[Rd] Optimization in R
murdoch at stats.uwo.ca
Sat Aug 4 17:57:52 CEST 2007
On 04/08/2007 10:30 AM, Andrew Clausen wrote:
> Hi Duncan,
> On Sat, Aug 04, 2007 at 09:25:39AM -0400, Duncan Murdoch wrote:
>> This is interesting work; thanks for doing it. Could I make a
>> suggestion? Why not put together a package containing those test
>> optimization problems, and offer to include other interesting ones as
>> they arise?
> Good idea.
>> You could also include your wrapper for the gsl function
>> and your own improvements to optim.
> I have submitted my gsl multimin() wrapper for inclusion into the Rgsl package,
> which seems to be the "right" place for it. (Its maintainer is currently
> enjoying a vacation :)
> It would be nice if all of these methods could be accessed with the existing
> optim() interface, so that users could easily try different algorithms.
> That is, users could specify method="BFGS" or "BFGS-R" or "BFGS-GSL", etc.
> Is there a convenient mechanism for packages registering new methods?
No there isn't, but I don't really see it as necessary. The R optim()
function is reasonably short, mainly setting up defaults specific to
each of the supported optimization methods. The C do_optim() function
has a bit more code common to the methods, but still only about 50
lines. You could copy this common part into your own function following
the same argument and return value conventions and a user would just
need to change the function name in addition to specifying your method,
not really that much harder. (You could call your function optim and
use it as a wrapper for stats::optim if you wanted to avoid even this,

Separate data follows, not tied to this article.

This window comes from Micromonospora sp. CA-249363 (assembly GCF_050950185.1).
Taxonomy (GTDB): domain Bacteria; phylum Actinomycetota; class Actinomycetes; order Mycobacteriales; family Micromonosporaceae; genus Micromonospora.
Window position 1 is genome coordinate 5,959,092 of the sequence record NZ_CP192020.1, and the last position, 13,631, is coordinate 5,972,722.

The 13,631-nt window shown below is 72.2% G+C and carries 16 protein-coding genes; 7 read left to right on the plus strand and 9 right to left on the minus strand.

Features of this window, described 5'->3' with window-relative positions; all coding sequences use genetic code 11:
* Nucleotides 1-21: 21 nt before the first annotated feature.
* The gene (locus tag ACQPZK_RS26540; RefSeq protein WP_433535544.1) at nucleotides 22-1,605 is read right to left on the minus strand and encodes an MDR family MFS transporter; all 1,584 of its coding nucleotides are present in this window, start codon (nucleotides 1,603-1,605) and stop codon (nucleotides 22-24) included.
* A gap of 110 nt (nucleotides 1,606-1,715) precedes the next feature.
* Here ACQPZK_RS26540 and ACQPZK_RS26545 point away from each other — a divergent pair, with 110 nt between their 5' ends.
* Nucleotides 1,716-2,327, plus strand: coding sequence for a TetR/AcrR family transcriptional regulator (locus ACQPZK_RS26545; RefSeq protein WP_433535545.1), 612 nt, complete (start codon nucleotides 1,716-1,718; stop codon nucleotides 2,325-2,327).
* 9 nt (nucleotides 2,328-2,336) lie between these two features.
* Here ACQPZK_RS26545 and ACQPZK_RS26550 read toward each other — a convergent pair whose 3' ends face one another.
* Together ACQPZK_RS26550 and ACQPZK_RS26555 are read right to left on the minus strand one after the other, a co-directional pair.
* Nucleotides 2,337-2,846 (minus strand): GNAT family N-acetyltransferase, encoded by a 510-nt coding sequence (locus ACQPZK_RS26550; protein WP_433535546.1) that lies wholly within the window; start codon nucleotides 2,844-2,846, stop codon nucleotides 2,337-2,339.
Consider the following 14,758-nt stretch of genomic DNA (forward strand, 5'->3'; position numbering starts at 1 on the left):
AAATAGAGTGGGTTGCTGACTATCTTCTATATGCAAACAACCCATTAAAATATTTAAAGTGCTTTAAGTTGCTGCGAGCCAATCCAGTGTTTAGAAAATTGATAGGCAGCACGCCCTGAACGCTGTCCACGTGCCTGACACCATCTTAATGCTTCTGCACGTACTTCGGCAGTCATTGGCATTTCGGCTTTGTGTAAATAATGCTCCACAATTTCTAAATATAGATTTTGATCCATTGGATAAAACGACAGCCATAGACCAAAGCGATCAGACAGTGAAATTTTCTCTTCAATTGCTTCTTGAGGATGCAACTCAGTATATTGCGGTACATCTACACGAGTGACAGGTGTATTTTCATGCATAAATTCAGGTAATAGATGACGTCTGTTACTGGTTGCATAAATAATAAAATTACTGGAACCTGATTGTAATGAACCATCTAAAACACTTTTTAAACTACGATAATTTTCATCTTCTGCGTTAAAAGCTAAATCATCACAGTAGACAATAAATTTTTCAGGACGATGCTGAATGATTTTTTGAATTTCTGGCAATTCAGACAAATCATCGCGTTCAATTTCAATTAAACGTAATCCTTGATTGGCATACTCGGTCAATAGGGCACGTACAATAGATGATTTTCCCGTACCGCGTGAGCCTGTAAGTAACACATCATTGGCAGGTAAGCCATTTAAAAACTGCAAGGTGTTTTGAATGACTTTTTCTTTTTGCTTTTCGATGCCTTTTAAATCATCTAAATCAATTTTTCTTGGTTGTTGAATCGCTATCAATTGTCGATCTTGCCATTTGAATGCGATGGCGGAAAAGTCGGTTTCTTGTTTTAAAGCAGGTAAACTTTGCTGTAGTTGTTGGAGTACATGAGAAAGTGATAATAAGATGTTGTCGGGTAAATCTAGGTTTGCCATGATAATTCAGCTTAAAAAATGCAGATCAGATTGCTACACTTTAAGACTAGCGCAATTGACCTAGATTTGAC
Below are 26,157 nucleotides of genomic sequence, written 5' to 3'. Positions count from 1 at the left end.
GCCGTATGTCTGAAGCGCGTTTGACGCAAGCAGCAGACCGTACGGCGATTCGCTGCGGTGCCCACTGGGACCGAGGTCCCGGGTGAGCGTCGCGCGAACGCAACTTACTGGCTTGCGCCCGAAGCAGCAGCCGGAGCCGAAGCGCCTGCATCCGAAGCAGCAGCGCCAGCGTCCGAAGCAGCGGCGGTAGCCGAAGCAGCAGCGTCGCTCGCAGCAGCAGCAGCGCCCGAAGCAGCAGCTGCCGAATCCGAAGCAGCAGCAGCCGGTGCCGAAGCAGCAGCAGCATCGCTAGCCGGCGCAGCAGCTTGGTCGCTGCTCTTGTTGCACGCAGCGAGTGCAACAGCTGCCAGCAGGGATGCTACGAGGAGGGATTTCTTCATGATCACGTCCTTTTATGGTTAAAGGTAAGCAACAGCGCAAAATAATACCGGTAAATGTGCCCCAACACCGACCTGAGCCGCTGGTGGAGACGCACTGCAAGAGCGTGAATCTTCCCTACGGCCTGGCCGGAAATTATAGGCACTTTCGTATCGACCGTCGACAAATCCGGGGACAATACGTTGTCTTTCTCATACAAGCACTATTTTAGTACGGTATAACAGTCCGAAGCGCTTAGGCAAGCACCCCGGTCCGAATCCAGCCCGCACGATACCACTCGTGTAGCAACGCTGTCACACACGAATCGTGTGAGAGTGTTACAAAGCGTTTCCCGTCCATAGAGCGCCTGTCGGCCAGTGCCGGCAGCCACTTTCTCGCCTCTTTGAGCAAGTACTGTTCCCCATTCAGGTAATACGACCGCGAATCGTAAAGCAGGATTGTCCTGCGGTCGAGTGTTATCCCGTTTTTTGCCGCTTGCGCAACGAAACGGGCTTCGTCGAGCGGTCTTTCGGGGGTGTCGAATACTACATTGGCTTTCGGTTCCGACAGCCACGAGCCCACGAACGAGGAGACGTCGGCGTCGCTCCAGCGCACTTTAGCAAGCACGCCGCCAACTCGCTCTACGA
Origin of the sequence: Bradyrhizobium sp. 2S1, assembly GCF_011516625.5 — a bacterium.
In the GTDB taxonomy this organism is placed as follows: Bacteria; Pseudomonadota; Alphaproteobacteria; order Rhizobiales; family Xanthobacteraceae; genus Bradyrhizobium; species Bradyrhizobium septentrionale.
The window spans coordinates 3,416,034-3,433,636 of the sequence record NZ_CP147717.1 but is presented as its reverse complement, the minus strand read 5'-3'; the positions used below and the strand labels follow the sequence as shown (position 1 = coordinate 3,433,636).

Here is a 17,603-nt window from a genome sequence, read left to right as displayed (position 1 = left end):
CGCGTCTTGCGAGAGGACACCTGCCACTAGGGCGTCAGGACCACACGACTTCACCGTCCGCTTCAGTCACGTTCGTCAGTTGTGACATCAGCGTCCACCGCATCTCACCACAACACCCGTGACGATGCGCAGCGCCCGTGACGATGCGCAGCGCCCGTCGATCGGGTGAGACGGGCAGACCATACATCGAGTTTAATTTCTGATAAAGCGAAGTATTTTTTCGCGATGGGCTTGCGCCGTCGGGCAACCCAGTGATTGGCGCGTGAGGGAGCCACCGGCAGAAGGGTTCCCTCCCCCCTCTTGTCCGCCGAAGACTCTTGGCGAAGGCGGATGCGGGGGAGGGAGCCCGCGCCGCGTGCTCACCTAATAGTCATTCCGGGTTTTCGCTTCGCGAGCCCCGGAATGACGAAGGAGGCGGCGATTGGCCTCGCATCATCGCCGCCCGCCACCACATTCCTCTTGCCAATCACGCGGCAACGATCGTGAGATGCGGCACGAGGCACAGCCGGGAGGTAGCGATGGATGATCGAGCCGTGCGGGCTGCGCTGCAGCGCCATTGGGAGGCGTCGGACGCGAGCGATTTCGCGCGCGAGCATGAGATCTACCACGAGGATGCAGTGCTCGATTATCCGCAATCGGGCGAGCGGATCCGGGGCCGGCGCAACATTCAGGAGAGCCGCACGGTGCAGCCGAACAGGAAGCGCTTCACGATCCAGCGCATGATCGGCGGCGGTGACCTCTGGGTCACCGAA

but I wouldn't recommend it, since then behaviour would depend on the
search list ordering.)
There's a small risk that the argument list to optim() will change
incompatibly sometime in the future, but I think that's unlikely.
> One incompatibility with my BFGS implementation is that it returns the
> *inverse* Hessian, which is a natural by-product of the BFGS algorithm.
> Indeed, R's existing BFGS implementation also calculates the inverse Hessian,
> and discards it! (Disclaimer: as far as I know, there are no theorems that say
> that BFGS's inverse Hessians are any good. In practice, they seem to be.)
If you return more than optim() returns it shouldn't have any serious
> The inverse Hessian is more useful than the Hessian for statistics because it
> gives the variance-covariance matrix for maximum likelihood estimators. When
> the Hessian is close to being singular (aka "computationally singular"),
> solve() sometimes fails to invert it.
> I think this means we should change the optim() interface. For example, an
> extra logical parameter, "inv.hessian" could control whether an inv.hessian
> matrix is returned.
I'd suggest always returning it if it's useful and the calculation is
reliable and cheap. Adding "inv.hessian" as a general parameter would
be troublesome with some of the other methods, where the inverse Hessian
isn't already calculated, because of the inversion problem you mention
>> On your first point: I agree that a prototype implementation in R makes
>> sense, but I suspect there exist problems where the overhead would not
>> be negligible (e.g. ones where the user has written the objective
>> function in C for speed). So I think you should keep in mind the
>> possibility of moving the core of your improvements to C once you are
>> happy with them.
> Fair enough.
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